For Down Under Cotton tampons entrepreneur, Kim Coskun, sourcing 100 per cent homegrown, traceable cotton is a journey that has made all the difference.

Standing in the vast, surreal expanse of ‘Gundy’ cotton fields billowing out to the horizon, Kim Coskun is 350kms south-west of North Brisbane and a long way from home. While regular visits out here would be uncommon enough for a city-dweller like herself, perhaps even more out of the ordinary would be swapping peak-hour traffic on one of those days to commandeer the wheel of a $1.2 million cotton picker. But as it turns out, Kim isn’t generally one for following well-trodden paths. And in the case of Down Under Cotton, she has much preferred to trailblaze her own.

Kim’s entrepreneurial idea was sparked in 2015 by her growing unease in the disparity she was witnessing between the depiction of women in advertising imagery for period products on television, and the real-life experience of menstruation itself. Natural curiosity then led her into researching the type and provenance of fibers used in the Australian tampon market at the time, where she soon became disillusioned with her findings. Kim began to boldly envision a more sustainable alternative – one that would defy the norms of an industry dominated by the use of synthetic fibres, as well as imported cotton. “We always want to support Aussie farmers where we can,” she says. “But at the time this wasn’t an area where this was an option for women to do that in the product choices available. We wanted to fill that gap and offer tampons that support Australian grown and our farmers.”

"We wanted to fill that gap and offer tampons that support Australian grown and our farmers."

A sustainable, all-Aussie alternative

Kim was emboldened into action and reached out via the Cotton Australia webpage, which listed a number of cotton growers nominated for awards. Her aim was to meet some of the faces behind the Australian cotton industry and learn firsthand how this natural fibre was grown. It wasn’t long before she stumbled across family-owned and operated cotton growers in Goondiwindi, Rob and Andrew Newell of Korolea Farming (BCI – Better Cotton Initiative accredited). There was an instant connection as Kim was invited out for an immersive weekend with the father-son duo, who kindly offered their hospitality and expertise in real cotton country.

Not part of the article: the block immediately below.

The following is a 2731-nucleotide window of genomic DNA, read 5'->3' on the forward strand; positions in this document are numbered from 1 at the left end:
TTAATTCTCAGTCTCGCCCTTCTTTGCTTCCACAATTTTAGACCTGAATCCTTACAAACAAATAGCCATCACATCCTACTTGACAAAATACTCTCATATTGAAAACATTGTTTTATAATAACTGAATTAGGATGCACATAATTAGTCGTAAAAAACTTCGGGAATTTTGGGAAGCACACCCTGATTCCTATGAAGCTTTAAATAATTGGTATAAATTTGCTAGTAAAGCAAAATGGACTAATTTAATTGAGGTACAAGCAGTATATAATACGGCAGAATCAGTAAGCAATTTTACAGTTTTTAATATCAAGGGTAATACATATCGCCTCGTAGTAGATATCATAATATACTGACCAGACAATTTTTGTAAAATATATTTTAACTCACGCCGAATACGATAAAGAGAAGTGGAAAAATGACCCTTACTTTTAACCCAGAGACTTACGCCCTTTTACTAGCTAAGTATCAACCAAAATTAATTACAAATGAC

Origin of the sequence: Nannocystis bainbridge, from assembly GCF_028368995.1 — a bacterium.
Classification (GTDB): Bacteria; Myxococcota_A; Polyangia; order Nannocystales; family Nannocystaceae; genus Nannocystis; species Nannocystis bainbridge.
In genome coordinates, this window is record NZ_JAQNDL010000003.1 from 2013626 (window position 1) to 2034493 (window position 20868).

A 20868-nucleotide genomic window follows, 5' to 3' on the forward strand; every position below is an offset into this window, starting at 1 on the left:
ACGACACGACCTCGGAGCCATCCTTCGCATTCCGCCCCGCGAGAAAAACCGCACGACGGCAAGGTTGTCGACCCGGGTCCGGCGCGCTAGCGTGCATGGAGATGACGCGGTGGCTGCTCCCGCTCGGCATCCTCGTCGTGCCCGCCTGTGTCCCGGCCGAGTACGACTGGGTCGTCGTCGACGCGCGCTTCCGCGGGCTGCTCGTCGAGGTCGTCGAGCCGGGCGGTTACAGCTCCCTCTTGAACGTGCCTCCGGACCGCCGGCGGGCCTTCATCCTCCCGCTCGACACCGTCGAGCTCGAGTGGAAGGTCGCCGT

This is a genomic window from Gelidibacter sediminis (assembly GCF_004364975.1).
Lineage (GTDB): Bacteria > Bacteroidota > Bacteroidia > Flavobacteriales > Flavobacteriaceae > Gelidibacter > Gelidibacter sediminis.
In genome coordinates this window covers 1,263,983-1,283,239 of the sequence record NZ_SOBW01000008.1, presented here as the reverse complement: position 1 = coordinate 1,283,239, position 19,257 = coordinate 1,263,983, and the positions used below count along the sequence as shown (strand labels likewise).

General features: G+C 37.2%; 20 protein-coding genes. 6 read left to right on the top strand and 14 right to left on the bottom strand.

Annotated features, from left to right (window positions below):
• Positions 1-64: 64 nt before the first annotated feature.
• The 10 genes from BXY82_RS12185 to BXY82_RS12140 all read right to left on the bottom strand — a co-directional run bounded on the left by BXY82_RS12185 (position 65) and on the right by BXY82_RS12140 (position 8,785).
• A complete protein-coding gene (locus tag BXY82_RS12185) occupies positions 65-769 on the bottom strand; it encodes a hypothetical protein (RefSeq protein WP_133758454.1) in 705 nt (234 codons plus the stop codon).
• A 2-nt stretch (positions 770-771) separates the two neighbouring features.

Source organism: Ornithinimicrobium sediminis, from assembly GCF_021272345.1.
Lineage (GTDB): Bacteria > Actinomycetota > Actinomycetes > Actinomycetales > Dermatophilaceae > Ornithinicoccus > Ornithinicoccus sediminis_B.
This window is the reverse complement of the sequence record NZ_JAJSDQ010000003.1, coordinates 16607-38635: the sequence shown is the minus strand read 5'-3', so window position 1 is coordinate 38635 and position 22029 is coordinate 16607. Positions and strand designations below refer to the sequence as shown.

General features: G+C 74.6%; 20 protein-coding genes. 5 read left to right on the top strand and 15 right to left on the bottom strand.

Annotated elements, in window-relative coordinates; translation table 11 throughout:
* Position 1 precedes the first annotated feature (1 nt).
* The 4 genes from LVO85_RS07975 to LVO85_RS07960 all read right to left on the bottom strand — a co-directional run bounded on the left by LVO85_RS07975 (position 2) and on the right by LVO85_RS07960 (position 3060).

“I got the opportunity to get hands-on and learn, among other things, how to successfully get a syphon going – used for irrigation,” she recalls. “It’s definitely a lot harder than it looks. I walked away with two blisters!” Korolea Farming were only too happy to join forces with Kim by the end of her stay – also offering her ongoing mentorship as well as donating the first bale for the trialing of her new product.

Fast forward to February 2021 and Down Under Cotton was successfully launched while Kim was on maternity leave. Kim shares that the six-year road to manufacturing these products has been long and challenging at times, but also incredibly rewarding. “There has been lots of negotiating and learning along the way, but I’m so happy to say that, together with Aussie farmers and the Australian Cotton industry, we have achieved our goal to make our products with 100 per cent Australian cotton.”

Bringing a more sustainable alternative to market was imperative for Kim, with the high-quality natural fibres of cotton being hypoallergenic for sensitive skin and containing no synthetics or dyes. “Due to its unique fibre structure, cotton breathes better and is more comfortable than synthetic fabrics,” she explains. Down Under Cotton has also successfully created full traceability from paddock to product – ensuring Aussie cotton by using the bale identification number which travels with the cotton for the full length of the production process. The environmentally-friendly packaging further features the company’s steadfast commitment to this goal.

Normalising period talk

Another thread to the Down Under Cotton journey for Kim, has been working to dismantle social stigma and changing the discourse surrounding the subject of menstruation, in order to encourage the conversation and normalise period talk.

“I spent a lot of time talking to people about my idea – from cotton farmers to the CEO of Cotton Australia. I have never felt ashamed talking about menstruation and I think neither should women in general. I knew from very early on in my journey that I wanted to make a change about the way we feel and talk about periods.”

Head office for Kim at the moment is at home, rotating her Down Under Cotton roster around life with her 14-month-old boy, Jack with partner, Tom Rutter. While conceding that there’s not much sleep to be had there in the city, she says it’s equally so in the country.

“Farmers work around the clock to keep Australia’s economy going,” she explains. “They are the producers of so much of our food and fibre in Australia and I deeply admire their work ethic. They’re the ones who keep local communities strong and invest their livelihoods, making sure people have jobs. I feel extremely lucky to have met and worked with some amazing people.”

{words: Simone Gonzalezphotography: Grace Quast}